It’s on my website. I had one picture that was really hard, because there were really, really crazy waves in the Canary Islands. There were three photographers in the water. One of them went out of the water because it was really deep and it was kind of dangerous. The others went out also, one hour after, because it was really big and really dangerous, and the wind was offshore, so the spray was going all over and the camera would not focus [on the surfer]. So it was really, really tricky. I saw a huge wave, and it came over me. It can be bad when that happens. But the camera just took the picture automatically. When I looked at the camera, I thought that it was really difficult and weird that was what happened.
Afghanistan. Photo: Guillermo Cervera
Why do you shoot surfing?
I need to keep my mind fresh. If you keep on doing war and war all of the time, I think you’ll get a little crazy. I have many friends that do war photography all of the time, and I don’t want to be like that. They are very obsessed with just that scene. For example, now I am in Afghanistan. I’ve just been shooting the regular life: people going to the swimming pool, guys playing golf outside of Kabul, and all of these things that are real life. I do this because the war will be over with soon. It will be the same thing in some other places, with American soldiers hanging around, but not in Afghanistan. So then we will be able to photograph that always, but not the real life in Afghanistan now. When the troops will leave, everybody knows the Taliban will get back to the power because they will be close again. That’s why I try to shoot different things always, because I am a little sick of the war. The war is always the same. People go crazy and kill each other. It’s more difficult to find other stories. So I try to focus on that now. Of course I record the part of war, because that’s part of the real life in these countries, but I try not to focus on that. It’s a part of the story.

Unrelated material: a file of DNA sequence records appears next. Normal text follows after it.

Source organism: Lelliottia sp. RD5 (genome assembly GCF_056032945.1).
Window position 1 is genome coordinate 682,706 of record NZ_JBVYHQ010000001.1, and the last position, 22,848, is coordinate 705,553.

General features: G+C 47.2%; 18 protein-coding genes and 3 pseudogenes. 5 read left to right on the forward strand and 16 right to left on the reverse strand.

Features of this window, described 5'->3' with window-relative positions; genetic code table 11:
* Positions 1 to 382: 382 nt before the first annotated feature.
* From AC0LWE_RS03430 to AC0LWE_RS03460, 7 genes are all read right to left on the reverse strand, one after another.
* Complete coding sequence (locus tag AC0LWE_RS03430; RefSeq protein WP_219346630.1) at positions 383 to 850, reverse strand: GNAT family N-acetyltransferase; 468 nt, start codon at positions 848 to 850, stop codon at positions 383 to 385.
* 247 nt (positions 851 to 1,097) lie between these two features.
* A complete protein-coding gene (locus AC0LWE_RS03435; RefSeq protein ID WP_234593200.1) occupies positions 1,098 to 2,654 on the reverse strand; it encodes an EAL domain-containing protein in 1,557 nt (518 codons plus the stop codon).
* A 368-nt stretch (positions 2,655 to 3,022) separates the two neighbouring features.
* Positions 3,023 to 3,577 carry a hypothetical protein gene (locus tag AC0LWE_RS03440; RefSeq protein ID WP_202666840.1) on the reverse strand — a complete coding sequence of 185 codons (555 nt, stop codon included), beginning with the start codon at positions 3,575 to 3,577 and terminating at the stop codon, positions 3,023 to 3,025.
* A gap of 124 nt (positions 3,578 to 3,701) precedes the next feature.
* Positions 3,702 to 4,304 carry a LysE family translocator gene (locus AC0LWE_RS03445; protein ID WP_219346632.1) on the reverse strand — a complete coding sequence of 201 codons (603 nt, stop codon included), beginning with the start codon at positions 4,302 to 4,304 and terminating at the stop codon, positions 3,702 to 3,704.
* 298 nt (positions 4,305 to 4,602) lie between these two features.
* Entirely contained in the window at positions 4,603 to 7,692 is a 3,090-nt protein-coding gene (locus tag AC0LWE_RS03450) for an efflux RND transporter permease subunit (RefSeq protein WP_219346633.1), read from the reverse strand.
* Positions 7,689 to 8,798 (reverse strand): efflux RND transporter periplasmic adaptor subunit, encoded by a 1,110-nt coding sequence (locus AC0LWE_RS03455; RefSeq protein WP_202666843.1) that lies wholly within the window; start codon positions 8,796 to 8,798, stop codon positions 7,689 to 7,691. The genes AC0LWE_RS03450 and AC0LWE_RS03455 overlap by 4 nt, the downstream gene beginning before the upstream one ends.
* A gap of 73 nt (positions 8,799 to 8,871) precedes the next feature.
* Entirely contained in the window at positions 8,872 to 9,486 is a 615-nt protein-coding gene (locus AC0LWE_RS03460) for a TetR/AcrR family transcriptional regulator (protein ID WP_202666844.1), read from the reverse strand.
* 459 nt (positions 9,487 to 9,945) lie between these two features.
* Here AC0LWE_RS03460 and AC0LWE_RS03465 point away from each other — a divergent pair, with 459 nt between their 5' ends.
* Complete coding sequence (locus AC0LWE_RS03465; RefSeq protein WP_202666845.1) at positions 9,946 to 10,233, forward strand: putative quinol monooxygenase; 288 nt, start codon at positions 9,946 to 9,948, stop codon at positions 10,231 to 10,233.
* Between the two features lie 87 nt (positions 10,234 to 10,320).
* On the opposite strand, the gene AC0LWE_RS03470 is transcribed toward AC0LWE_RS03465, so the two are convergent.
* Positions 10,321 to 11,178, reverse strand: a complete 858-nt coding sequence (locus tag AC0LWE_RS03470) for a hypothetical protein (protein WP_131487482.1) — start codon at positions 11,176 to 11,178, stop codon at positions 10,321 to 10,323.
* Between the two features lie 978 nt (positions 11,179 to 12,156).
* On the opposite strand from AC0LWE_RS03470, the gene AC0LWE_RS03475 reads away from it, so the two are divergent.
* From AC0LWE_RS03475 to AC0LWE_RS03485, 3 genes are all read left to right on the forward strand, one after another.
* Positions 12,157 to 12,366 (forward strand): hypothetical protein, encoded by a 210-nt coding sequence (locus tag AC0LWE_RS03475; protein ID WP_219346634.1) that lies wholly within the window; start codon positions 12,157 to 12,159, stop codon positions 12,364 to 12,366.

Afghanistan. Photo: Guillermo Cervera
Why do the surf assignments refresh your mind?
It’s because you think differently with the camera in the water. You have to think in a completely different way. I love the water. When I get in the water, it lifts my spirit. I was in the water since I was a kid. My mother would go to the water, my father too.
Canary Islands. Photo: Guillermo Cervera
Which photos do you do more, surf or conflict?
I focus on more news and social issues than surfing. Surfing I try to do it just once or twice a year.
Sri Lanka. Photo: Guillermo Cervera
Do you have a current photo that you’re proud of?
I took it in Sri Lanka. There were no journalists doing what I was doing. I tried to sell them, but it was really difficult. I took this amazing picture of a fisherman in the north, in the area where the Tamil Tigers were. This guy used to take people from one side of the conflict zone to the other. A lot of the fishermen used to do that. I was with medics. I was spending some time with them in a base. We went to have a bite and suddenly we saw this boat coming, the government police, and they took the guys off the boat. I took a picture of this guy falling down on the beach. I like that picture. The government police took my camera and erased all of the pictures, but there are these programs where you can recover the pictures. I was very lucky.
So after all of your photos now, what does your father say about your decision to make photography a career?
That’s a good question. My father is the kind of, one of the type of people who don’t express their feelings really well. I think he’s proud, but he would never tell me. He sells arms to Saudi Arabia, so sometimes when I take these crazy pictures in wars he thinks, if something happens to me, he will feel guilty. Now he’s proud, but for a long time he said you should quit that job, that’s nothing. You should do something else. You know. I didn’t care about that.
Does he ever talk to you about any of your photos?
He never says... No. Well, this was funny. He never says anything, but I remember I got this cover in Newsweek of a Taliban face, so he made a copy and put it in the house. He hid it, though, you know.
Newsweek Cover. Photo: Guillermo Cervera
Click to see a photo gallery of surfing in the Canary Islands by Guillermo Cervera.